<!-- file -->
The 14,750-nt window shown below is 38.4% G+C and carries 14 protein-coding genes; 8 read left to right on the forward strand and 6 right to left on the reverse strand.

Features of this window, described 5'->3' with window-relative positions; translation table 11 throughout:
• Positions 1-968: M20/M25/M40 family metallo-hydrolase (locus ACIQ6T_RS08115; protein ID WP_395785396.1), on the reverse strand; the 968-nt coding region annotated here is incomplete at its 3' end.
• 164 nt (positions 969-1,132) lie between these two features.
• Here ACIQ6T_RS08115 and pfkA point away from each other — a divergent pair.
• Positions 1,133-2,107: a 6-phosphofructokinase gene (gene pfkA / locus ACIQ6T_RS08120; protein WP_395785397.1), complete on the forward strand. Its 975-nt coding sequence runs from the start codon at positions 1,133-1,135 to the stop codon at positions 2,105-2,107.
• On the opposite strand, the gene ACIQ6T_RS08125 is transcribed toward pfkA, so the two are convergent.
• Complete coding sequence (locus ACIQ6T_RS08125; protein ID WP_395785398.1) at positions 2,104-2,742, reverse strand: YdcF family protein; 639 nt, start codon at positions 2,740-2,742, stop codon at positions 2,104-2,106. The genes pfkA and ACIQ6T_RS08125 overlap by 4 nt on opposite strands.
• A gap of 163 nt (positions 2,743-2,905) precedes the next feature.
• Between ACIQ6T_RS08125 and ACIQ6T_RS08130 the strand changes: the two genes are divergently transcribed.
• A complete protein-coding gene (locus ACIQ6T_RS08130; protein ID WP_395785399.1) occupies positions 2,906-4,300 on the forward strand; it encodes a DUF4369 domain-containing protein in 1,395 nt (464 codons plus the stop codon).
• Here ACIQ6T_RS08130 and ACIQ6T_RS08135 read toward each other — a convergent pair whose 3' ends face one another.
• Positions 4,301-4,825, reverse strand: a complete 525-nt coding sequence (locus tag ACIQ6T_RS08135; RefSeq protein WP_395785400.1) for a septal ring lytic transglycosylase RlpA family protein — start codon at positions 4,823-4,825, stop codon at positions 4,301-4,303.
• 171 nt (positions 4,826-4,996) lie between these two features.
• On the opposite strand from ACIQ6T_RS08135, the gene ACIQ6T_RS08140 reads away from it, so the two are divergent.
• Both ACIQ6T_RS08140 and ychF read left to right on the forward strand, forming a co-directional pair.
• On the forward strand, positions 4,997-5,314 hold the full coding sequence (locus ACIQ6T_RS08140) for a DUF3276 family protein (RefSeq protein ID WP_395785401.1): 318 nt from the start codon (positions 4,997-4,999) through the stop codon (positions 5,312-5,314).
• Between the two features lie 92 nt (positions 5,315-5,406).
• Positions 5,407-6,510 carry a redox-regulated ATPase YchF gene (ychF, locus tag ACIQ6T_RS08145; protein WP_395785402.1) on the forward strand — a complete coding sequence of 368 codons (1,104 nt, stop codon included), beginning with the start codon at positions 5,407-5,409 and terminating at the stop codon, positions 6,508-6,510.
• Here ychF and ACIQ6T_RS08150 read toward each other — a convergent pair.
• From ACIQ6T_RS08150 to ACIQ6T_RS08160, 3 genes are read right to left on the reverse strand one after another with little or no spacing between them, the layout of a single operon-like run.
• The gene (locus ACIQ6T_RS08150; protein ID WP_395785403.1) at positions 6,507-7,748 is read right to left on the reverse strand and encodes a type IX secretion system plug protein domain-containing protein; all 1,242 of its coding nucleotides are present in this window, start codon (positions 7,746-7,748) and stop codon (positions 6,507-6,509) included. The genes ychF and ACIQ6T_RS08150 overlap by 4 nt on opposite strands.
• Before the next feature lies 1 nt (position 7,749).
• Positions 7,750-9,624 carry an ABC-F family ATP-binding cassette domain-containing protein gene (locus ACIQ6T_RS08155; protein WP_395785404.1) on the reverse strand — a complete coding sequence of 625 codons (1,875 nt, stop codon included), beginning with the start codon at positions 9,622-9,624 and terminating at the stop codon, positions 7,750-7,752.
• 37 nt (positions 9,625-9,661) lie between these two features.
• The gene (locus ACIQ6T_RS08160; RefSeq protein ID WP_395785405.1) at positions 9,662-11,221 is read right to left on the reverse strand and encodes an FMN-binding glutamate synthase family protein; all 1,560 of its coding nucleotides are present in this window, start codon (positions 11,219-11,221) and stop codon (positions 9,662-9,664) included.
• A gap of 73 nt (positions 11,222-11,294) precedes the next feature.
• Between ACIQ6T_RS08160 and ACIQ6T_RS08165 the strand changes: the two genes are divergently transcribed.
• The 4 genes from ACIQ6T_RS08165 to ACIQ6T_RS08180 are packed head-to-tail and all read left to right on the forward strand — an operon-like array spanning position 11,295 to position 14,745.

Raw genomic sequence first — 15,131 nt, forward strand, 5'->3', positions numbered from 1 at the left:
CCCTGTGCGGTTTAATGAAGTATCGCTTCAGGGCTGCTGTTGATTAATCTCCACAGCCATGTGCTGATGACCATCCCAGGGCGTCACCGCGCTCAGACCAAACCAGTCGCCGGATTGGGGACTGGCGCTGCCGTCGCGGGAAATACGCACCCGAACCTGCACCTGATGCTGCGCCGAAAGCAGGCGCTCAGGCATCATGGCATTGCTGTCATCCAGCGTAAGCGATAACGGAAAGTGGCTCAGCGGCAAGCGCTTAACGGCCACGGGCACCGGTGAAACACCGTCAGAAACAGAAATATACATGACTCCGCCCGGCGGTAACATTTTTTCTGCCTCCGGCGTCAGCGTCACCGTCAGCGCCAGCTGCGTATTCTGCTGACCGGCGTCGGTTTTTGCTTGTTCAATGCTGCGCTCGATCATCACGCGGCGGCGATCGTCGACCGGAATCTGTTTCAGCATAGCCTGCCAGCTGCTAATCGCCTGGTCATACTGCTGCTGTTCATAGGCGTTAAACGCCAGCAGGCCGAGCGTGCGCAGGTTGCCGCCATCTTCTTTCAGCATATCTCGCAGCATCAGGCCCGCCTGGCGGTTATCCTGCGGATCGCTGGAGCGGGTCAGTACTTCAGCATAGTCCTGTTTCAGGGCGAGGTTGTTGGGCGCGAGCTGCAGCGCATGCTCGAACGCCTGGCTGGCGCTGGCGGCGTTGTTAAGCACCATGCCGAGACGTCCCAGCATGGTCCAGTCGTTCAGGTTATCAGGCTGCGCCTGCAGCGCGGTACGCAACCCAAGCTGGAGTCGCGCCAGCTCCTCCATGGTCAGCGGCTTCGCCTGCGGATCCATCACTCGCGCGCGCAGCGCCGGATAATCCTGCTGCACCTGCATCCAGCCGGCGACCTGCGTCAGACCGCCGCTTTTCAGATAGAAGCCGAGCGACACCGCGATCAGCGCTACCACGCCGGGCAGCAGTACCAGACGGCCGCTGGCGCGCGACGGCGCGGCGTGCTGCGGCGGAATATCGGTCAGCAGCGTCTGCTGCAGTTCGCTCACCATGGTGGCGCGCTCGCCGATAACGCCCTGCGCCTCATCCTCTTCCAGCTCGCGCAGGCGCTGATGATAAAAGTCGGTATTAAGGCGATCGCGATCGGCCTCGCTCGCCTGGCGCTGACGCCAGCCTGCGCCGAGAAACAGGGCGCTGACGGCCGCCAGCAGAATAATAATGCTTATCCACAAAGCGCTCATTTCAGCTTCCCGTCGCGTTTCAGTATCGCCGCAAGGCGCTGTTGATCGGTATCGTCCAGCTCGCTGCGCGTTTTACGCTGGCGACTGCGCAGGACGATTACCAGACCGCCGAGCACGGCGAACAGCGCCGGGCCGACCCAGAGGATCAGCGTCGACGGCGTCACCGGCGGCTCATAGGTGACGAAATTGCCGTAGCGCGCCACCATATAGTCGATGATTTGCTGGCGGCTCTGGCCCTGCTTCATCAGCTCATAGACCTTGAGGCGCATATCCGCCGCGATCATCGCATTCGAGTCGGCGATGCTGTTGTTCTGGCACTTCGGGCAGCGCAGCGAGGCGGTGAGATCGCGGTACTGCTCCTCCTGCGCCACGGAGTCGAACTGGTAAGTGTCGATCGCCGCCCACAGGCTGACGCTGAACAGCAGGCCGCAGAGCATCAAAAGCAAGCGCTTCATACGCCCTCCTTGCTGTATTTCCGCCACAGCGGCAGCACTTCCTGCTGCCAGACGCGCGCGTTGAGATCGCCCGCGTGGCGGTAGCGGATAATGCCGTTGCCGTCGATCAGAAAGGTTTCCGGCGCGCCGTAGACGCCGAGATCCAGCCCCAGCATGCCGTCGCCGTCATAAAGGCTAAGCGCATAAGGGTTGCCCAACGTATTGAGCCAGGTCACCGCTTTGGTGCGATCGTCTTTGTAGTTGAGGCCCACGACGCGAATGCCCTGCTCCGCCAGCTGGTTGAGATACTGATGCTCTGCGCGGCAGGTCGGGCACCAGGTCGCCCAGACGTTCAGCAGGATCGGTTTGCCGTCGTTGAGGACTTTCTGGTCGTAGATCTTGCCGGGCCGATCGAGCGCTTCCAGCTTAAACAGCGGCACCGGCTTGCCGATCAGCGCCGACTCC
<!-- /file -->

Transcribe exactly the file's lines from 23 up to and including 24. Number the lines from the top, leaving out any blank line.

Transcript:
• Before the next feature lies 1 nt (position 7,749).
• Positions 7,750-9,624 carry an ABC-F family ATP-binding cassette domain-containing protein gene (locus ACIQ6T_RS08155; protein WP_395785404.1) on the reverse strand — a complete coding sequence of 625 codons (1,875 nt, stop codon included), beginning with the start codon at positions 9,622-9,624 and terminating at the stop codon, positions 7,750-7,752.